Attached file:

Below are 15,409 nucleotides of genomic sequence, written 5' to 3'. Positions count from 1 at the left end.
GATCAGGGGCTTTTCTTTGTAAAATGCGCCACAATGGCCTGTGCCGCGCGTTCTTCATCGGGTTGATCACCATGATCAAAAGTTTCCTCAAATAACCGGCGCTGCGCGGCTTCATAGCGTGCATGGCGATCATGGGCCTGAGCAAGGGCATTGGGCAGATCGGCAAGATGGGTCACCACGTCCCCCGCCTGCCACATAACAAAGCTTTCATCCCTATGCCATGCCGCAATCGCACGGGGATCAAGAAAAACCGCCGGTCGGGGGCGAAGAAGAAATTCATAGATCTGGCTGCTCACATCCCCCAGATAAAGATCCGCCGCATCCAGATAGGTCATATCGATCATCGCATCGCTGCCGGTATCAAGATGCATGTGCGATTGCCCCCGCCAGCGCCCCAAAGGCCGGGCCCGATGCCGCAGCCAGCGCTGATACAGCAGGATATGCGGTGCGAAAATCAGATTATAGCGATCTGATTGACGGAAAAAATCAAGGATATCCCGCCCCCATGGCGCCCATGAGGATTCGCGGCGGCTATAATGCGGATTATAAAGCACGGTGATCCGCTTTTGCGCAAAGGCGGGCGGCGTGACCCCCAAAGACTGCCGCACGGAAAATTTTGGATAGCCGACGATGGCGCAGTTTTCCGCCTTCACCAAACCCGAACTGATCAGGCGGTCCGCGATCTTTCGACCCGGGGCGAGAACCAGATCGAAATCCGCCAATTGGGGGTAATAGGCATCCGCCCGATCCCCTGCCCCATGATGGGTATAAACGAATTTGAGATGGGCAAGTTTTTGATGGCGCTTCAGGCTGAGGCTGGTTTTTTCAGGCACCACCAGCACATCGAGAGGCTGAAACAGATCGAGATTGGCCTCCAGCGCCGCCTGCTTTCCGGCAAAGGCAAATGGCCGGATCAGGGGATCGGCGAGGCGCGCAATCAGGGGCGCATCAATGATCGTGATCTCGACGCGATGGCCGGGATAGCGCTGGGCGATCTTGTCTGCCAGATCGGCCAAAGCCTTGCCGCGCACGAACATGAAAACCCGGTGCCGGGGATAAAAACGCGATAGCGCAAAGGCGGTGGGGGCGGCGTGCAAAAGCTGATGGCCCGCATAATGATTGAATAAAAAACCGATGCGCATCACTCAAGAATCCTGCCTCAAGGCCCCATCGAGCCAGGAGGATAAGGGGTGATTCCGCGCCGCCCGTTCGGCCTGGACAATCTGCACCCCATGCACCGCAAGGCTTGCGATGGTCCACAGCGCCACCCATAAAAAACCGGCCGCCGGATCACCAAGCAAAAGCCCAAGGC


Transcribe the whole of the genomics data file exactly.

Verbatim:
Below are 15,409 nucleotides of genomic sequence, written 5' to 3'. Positions count from 1 at the left end.
GATCAGGGGCTTTTCTTTGTAAAATGCGCCACAATGGCCTGTGCCGCGCGTTCTTCATCGGGTTGATCACCATGATCAAAAGTTTCCTCAAATAACCGGCGCTGCGCGGCTTCATAGCGTGCATGGCGATCATGGGCCTGAGCAAGGGCATTGGGCAGATCGGCAAGATGGGTCACCACGTCCCCCGCCTGCCACATAACAAAGCTTTCATCCCTATGCCATGCCGCAATCGCACGGGGATCAAGAAAAACCGCCGGTCGGGGGCGAAGAAGAAATTCATAGATCTGGCTGCTCACATCCCCCAGATAAAGATCCGCCGCATCCAGATAGGTCATATCGATCATCGCATCGCTGCCGGTATCAAGATGCATGTGCGATTGCCCCCGCCAGCGCCCCAAAGGCCGGGCCCGATGCCGCAGCCAGCGCTGATACAGCAGGATATGCGGTGCGAAAATCAGATTATAGCGATCTGATTGACGGAAAAAATCAAGGATATCCCGCCCCCATGGCGCCCATGAGGATTCGCGGCGGCTATAATGCGGATTATAAAGCACGGTGATCCGCTTTTGCGCAAAGGCGGGCGGCGTGACCCCCAAAGACTGCCGCACGGAAAATTTTGGATAGCCGACGATGGCGCAGTTTTCCGCCTTCACCAAACCCGAACTGATCAGGCGGTCCGCGATCTTTCGACCCGGGGCGAGAACCAGATCGAAATCCGCCAATTGGGGGTAATAGGCATCCGCCCGATCCCCTGCCCCATGATGGGTATAAACGAATTTGAGATGGGCAAGTTTTTGATGGCGCTTCAGGCTGAGGCTGGTTTTTTCAGGCACCACCAGCACATCGAGAGGCTGAAACAGATCGAGATTGGCCTCCAGCGCCGCCTGCTTTCCGGCAAAGGCAAATGGCCGGATCAGGGGATCGGCGAGGCGCGCAATCAGGGGCGCATCAATGATCGTGATCTCGACGCGATGGCCGGGATAGCGCTGGGCGATCTTGTCTGCCAGATCGGCCAAAGCCTTGCCGCGCACGAACATGAAAACCCGGTGCCGGGGATAAAAACGCGATAGCGCAAAGGCGGTGGGGGCGGCGTGCAAAAGCTGATGGCCCGCATAATGATTGAATAAAAAACCGATGCGCATCACTCAAGAATCCTGCCTCAAGGCCCCATCGAGCCAGGAGGATAAGGGGTGATTCCGCGCCGCCCGTTCGGCCTGGACAATCTGCACCCCATGCACCGCAAGGCTTGCGATGGTCCACAGCGCCACCCATAAAAAACCGGCCGCCGGATCACCAAGCAAAAGCCCAAGGC